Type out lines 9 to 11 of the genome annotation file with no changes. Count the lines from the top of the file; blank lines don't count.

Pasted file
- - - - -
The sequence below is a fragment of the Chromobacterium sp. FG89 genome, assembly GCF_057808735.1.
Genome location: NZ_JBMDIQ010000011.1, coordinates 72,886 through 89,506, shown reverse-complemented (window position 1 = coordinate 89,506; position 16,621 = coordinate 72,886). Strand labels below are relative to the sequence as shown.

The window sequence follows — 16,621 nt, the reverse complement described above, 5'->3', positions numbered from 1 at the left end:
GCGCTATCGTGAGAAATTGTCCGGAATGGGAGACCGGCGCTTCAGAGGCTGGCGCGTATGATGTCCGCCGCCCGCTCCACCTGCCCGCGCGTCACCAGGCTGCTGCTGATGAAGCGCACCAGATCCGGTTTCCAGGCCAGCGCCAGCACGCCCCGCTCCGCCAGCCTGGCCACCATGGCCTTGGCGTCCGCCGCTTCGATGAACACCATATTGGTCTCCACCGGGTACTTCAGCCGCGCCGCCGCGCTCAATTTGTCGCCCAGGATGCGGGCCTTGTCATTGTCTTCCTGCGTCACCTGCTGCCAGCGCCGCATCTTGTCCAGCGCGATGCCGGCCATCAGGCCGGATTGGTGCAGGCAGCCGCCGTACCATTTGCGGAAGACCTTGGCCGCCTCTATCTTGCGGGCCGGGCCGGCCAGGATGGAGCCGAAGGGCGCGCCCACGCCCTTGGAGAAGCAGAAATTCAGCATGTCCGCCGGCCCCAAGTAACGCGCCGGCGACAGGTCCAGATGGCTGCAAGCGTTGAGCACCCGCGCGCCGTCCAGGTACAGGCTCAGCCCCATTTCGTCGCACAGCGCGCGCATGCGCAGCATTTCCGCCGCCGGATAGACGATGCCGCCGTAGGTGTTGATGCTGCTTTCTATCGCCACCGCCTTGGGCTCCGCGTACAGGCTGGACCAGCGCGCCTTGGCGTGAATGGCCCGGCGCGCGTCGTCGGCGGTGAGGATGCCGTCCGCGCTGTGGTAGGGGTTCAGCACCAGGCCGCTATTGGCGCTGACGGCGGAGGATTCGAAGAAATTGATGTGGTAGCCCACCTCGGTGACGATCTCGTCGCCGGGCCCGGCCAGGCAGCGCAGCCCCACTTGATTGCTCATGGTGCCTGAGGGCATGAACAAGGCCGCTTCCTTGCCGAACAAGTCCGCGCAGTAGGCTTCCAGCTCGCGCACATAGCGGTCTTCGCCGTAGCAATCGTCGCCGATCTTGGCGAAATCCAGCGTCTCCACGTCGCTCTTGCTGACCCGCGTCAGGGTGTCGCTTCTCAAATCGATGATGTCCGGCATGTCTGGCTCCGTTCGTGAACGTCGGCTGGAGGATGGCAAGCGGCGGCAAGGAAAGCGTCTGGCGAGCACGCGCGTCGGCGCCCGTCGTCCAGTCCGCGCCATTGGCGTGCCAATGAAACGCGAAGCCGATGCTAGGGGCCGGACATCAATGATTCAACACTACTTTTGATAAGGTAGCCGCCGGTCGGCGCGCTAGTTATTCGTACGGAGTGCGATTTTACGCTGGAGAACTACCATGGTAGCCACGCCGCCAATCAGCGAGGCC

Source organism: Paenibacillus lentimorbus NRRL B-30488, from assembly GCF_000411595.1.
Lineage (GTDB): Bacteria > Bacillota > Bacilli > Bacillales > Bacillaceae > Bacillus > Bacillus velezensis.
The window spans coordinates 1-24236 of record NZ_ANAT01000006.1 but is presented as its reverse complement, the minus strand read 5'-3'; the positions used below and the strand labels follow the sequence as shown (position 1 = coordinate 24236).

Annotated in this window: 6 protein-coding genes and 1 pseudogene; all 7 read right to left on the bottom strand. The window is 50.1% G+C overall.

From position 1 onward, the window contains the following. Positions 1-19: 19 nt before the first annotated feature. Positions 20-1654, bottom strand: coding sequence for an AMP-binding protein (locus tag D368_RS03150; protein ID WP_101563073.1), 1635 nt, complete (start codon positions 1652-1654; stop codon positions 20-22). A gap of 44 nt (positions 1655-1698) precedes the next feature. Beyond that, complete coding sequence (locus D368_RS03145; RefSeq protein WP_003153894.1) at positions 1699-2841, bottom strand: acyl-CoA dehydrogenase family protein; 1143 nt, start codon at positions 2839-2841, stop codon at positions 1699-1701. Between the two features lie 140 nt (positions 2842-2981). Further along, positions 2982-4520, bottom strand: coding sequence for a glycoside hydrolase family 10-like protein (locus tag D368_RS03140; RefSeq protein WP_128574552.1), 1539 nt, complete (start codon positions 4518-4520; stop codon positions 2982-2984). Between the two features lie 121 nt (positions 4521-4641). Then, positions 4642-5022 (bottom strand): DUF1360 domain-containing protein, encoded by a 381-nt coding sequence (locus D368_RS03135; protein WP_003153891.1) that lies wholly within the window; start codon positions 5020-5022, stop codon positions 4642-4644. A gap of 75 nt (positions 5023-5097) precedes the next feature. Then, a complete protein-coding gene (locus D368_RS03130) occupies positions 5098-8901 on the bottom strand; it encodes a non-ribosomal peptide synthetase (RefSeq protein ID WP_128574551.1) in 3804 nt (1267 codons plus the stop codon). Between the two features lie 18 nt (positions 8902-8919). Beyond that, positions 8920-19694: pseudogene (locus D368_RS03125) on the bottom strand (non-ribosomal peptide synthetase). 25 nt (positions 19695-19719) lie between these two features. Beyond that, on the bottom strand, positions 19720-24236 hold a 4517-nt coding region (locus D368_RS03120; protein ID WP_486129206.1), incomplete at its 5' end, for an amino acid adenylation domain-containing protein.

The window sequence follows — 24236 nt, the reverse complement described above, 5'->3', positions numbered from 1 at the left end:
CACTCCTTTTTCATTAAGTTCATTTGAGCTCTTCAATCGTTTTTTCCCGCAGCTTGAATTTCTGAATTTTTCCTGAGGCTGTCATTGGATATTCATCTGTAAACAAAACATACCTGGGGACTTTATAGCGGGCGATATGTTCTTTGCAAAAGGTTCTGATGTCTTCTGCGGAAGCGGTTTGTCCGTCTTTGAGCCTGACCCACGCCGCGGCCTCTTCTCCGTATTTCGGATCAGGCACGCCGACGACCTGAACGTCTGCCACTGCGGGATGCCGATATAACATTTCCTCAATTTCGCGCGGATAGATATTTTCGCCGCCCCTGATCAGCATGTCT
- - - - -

From position 1 onward, the window contains the following. Positions 1-19: 19 nt before the first annotated feature. Positions 20-1654, bottom strand: coding sequence for an AMP-binding protein (locus tag D368_RS03150; protein ID WP_101563073.1), 1635 nt, complete (start codon positions 1652-1654; stop codon positions 20-22). A gap of 44 nt (positions 1655-1698) precedes the next feature. Beyond that, complete coding sequence (locus D368_RS03145; RefSeq protein WP_003153894.1) at positions 1699-2841, bottom strand: acyl-CoA dehydrogenase family protein; 1143 nt, start codon at positions 2839-2841, stop codon at positions 1699-1701. Between the two features lie 140 nt (positions 2842-2981). Further along, positions 2982-4520, bottom strand: coding sequence for a glycoside hydrolase family 10-like protein (locus tag D368_RS03140; RefSeq protein WP_128574552.1), 1539 nt, complete (start codon positions 4518-4520; stop codon positions 2982-2984). Between the two features lie 121 nt (positions 4521-4641). Then, positions 4642-5022 (bottom strand): DUF1360 domain-containing protein, encoded by a 381-nt coding sequence (locus D368_RS03135; protein WP_003153891.1) that lies wholly within the window; start codon positions 5020-5022, stop codon positions 4642-4644. A gap of 75 nt (positions 5023-5097) precedes the next feature. Then, a complete protein-coding gene (locus D368_RS03130) occupies positions 5098-8901 on the bottom strand; it encodes a non-ribosomal peptide synthetase (RefSeq protein ID WP_128574551.1) in 3804 nt (1267 codons plus the stop codon). Between the two features lie 18 nt (positions 8902-8919). Beyond that, positions 8920-19694: pseudogene (locus D368_RS03125) on the bottom strand (non-ribosomal peptide synthetase). 25 nt (positions 19695-19719) lie between these two features. Beyond that, on the bottom strand, positions 19720-24236 hold a 4517-nt coding region (locus D368_RS03120; protein ID WP_486129206.1), incomplete at its 5' end, for an amino acid adenylation domain-containing protein.

The window sequence follows — 24236 nt, the reverse complement described above, 5'->3', positions numbered from 1 at the left end:
CACTCCTTTTTCATTAAGTTCATTTGAGCTCTTCAATCGTTTTTTCCCGCAGCTTGAATTTCTGAATTTTTCCTGAGGCTGTCATTGGATATTCATCTGTAAACAAAACATACCTGGGGACTTTATAGCGGGCGATATGTTCTTTGCAAAAGGTTCTGATGTCTTCTGCGGAAGCGGTTTGTCCGTCTTTGAGCCTGACCCACGCCGCGGCCTCTTCTCCGTATTTCGGATCAGGCACGCCGACGACCTGAACGTCTGCCACTGCGGGATGCCGATATAACATTTCCTCAATTTCGCGCGGATAGATATTTTCGCCGCCCCTGATCAGCATGTCT